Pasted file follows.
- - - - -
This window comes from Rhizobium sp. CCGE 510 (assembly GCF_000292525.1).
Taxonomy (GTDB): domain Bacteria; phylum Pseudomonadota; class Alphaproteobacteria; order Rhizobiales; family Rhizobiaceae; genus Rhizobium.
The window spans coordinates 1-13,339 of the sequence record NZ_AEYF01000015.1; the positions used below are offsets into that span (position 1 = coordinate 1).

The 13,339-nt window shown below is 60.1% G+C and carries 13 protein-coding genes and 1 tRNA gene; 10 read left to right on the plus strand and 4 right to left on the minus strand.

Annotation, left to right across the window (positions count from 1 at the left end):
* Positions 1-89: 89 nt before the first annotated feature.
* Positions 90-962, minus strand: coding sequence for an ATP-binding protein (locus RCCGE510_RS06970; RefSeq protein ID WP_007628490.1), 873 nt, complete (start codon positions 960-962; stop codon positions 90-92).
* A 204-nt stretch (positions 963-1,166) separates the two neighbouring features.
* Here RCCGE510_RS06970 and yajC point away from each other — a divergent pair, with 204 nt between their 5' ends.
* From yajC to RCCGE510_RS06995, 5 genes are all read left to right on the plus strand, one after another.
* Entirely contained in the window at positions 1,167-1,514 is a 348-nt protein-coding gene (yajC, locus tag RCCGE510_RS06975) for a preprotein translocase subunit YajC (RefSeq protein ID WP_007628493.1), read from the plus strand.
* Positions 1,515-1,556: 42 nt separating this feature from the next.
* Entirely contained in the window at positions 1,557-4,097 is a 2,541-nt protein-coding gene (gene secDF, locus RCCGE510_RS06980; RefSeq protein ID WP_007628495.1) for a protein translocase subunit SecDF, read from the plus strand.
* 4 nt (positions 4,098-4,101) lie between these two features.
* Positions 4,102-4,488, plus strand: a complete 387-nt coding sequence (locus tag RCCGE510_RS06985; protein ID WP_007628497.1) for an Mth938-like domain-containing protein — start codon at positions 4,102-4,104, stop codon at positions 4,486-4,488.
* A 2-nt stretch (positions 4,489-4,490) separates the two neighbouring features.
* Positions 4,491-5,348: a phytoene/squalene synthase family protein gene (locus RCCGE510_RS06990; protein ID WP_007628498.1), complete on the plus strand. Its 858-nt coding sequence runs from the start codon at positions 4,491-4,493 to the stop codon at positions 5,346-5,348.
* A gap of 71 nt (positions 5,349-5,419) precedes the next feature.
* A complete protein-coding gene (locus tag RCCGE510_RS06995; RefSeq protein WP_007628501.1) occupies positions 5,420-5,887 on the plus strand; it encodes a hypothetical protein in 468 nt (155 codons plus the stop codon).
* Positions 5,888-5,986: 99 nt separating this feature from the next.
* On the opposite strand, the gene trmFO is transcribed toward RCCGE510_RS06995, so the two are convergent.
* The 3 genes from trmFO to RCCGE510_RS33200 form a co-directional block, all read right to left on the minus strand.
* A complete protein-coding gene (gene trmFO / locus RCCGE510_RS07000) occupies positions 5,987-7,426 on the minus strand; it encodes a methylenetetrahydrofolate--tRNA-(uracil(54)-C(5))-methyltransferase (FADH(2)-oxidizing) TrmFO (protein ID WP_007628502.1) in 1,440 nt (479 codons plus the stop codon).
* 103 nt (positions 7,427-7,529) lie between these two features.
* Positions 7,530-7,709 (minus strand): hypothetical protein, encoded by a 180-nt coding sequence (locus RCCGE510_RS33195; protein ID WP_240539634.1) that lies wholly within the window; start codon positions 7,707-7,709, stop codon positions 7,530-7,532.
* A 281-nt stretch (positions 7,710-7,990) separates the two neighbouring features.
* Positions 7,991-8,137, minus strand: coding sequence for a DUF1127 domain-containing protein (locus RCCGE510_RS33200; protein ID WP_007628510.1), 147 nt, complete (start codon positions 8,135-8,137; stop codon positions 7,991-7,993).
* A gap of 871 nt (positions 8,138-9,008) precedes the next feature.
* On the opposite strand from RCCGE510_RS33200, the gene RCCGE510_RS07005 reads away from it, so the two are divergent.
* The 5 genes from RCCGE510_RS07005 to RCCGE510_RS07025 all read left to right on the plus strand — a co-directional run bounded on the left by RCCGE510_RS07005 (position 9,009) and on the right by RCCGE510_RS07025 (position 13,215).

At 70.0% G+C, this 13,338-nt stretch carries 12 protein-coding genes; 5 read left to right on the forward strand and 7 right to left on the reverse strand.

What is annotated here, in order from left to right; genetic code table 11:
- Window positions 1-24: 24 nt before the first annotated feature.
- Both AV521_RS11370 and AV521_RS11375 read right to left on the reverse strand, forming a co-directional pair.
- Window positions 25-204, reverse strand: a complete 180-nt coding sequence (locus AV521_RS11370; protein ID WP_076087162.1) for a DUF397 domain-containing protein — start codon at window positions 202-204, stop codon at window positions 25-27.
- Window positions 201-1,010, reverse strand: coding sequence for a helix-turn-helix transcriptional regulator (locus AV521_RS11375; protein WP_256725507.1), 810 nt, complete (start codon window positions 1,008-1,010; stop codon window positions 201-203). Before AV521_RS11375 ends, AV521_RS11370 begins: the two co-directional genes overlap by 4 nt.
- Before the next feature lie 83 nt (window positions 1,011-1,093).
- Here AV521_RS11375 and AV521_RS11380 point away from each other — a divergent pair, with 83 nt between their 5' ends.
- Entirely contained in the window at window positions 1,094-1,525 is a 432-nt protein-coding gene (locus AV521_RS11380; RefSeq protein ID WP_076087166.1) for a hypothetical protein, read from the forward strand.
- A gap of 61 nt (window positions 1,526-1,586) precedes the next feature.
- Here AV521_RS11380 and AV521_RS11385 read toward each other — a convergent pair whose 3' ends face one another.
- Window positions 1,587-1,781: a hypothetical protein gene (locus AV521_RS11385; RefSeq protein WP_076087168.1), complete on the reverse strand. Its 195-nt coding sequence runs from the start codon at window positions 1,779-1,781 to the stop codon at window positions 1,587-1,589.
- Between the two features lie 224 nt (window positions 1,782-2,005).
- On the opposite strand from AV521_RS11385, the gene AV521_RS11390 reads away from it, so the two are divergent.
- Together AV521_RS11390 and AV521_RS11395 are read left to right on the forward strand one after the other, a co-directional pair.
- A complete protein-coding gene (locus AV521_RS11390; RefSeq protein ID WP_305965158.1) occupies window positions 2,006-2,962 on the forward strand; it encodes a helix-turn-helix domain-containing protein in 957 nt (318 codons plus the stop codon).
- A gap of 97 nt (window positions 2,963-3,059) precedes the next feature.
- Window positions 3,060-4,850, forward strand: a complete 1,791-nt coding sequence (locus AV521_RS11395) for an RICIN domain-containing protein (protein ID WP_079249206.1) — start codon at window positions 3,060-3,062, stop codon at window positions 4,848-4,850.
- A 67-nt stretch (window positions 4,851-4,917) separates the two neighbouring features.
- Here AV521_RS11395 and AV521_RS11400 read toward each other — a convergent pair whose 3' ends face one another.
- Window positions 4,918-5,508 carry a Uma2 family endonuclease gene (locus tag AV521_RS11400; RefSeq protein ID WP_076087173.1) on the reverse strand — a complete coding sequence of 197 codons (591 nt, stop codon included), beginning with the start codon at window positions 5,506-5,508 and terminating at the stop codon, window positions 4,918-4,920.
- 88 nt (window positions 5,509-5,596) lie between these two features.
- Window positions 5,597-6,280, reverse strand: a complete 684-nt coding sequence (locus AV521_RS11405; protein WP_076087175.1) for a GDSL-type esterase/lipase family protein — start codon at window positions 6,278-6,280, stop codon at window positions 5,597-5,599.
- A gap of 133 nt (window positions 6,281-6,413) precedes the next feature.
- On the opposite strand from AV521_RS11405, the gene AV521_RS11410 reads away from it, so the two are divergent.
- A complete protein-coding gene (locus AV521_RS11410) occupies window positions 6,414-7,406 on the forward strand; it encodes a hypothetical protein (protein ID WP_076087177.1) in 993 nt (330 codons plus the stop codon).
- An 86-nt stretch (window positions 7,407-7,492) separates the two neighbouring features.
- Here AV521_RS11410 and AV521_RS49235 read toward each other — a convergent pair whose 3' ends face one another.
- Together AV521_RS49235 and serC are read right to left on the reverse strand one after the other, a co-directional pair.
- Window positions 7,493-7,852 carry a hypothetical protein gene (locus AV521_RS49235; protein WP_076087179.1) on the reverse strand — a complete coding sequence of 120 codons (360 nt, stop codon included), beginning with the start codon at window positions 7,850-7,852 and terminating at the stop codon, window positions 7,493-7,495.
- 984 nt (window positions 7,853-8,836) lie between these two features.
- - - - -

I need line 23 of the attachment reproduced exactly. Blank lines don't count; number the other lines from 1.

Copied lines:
* A complete protein-coding gene (gene trmFO / locus RCCGE510_RS07000) occupies positions 5,987-7,426 on the minus strand; it encodes a methylenetetrahydrofolate--tRNA-(uracil(54)-C(5))-methyltransferase (FADH(2)-oxidizing) TrmFO (protein ID WP_007628502.1) in 1,440 nt (479 codons plus the stop codon).